The endless battery life is one of the huge benefits of Apple’s Silicon. The M chips are incredibly power-efficient, allowing the MacBook Air to deliver exceptional battery life without compromising performance. This efficiency is a game-changer for remote workers like myself, and it frees you from constantly searching for an outlet. As long as you remember to charge overnight, you shouldn’t encounter any battery anxiety when an outlet isn’t nearby. Even if you forget a nightly charge, you should still get through a second day of light work.

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a black keyboard with a white background


What about the M2 MacBook Air?

You’ve probably read other reviews about the new MacBook Air as you weigh whether or not it’s worth it. That’s fine. It’s good to get a second opinion. In those reviews, you’ll probably see talk about last year’s M2 MacBook Air, how that jump was more substantial, and how you should keep the older model and save money.

It’s true that the new MacBook Air isn’t wildly different from its predecessor. Same design, colors, display, configuration options, etc. If you already own last year’s MacBook Air with an M2 chip, there’s no compelling reason to update. Nada. The thing is, though, the newest model isn’t for you or tech editors who have access to every iteration of the line. It’s for someone who owns an older Mac with an M1 or Intel chip, or someone who is getting their first laptop. In that context, the M3 MacBook Air is a phenomenal device.

I can see someone making the argument to buy the MacBook Air with M2 if you’re on a budget, since those start at $999 now. It offers a great balance of features and price. Still, the difference between this year’s and last year’s MacBook Airs is only $100 for the base configurations. I’d pay the extra money for the newer chip, because it’s faster, offers better graphics performance, and will be useful for longer. If you’re actually worried about budget, Walmart is selling the MacBook Air with M1 for around $699. That’s the best way you could save when it comes to the Air, but you’d be getting the lowest model.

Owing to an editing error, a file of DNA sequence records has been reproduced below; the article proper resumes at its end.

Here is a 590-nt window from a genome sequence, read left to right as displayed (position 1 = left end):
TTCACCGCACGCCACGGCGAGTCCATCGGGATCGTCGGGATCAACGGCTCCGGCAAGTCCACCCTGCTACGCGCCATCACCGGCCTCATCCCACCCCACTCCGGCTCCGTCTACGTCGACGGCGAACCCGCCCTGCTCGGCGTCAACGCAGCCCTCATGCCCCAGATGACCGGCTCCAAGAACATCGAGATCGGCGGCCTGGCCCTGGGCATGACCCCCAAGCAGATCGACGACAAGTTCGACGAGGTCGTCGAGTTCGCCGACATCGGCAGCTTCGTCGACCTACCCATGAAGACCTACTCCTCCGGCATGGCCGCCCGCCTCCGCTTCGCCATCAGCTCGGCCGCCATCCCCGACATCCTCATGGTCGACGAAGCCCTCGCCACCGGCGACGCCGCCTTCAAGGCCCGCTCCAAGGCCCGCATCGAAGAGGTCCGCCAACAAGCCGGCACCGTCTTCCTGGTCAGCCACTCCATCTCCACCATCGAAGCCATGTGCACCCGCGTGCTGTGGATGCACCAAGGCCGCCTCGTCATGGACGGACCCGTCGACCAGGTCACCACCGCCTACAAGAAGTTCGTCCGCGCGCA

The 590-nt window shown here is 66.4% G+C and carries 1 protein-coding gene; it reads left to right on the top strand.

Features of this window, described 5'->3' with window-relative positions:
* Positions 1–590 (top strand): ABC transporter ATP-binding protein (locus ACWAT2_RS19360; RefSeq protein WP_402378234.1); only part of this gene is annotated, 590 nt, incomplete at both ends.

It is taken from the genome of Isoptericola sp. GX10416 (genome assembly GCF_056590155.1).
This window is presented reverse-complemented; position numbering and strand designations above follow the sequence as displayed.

Apple MacBook Air with M3 Chip

MacBook Air with M3 Chip

Apple MacBook Air with M3 Chip

The Best Gets Better

The MacBook Air has always held a special place in my heart because it was my first Mac way back when. Since then, I’ve moved on to the more powerful MacBook Pro because I just prefer that performance, extra ports, and more advanced display. But after using the latest MacBook Air, I’m questioning whether I need all that extra stuff.

In any case, the MacBook Air with the M3 processor is an excellent choice for the everyday consumer and hybrid worker. It’s the most refined we’ve ever seen Apple’s legendary laptop, and it’s closer to the brand’s Pro line than ever. It offers incredible speed, portability, and battery life, and will last for years thanks to the efficiency of the M3 chip. It’s a bummer the base model still has 8GB of RAM, but that’s only an issue if you really push the laptop with more intensive tasks, like high-resolution editing.

The new M3 chip is a remarkable addition to the MacBook Air lineup, and further solidifies the laptop as the one to beat. It will be interesting to see, though, how Apple keeps the Air and Pro lines distinct. Apple might be the best company in the world at keeping its fans happy, but in a few generations, could the Air and Pro occupy the same space? We’ll wait and see.